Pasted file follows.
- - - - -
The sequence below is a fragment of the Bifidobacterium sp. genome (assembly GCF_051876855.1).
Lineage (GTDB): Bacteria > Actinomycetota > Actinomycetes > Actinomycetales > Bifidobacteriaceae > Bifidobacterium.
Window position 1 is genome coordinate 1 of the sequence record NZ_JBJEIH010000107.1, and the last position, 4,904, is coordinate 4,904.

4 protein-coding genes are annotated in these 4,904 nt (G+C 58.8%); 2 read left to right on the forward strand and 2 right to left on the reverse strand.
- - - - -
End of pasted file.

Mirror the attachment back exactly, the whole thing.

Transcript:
The sequence below is a fragment of the Bifidobacterium sp. genome (assembly GCF_051876855.1).
Lineage (GTDB): Bacteria > Actinomycetota > Actinomycetes > Actinomycetales > Bifidobacteriaceae > Bifidobacterium.
Window position 1 is genome coordinate 1 of the sequence record NZ_JBJEIH010000107.1, and the last position, 4,904, is coordinate 4,904.

4 protein-coding genes are annotated in these 4,904 nt (G+C 58.8%); 2 read left to right on the forward strand and 2 right to left on the reverse strand.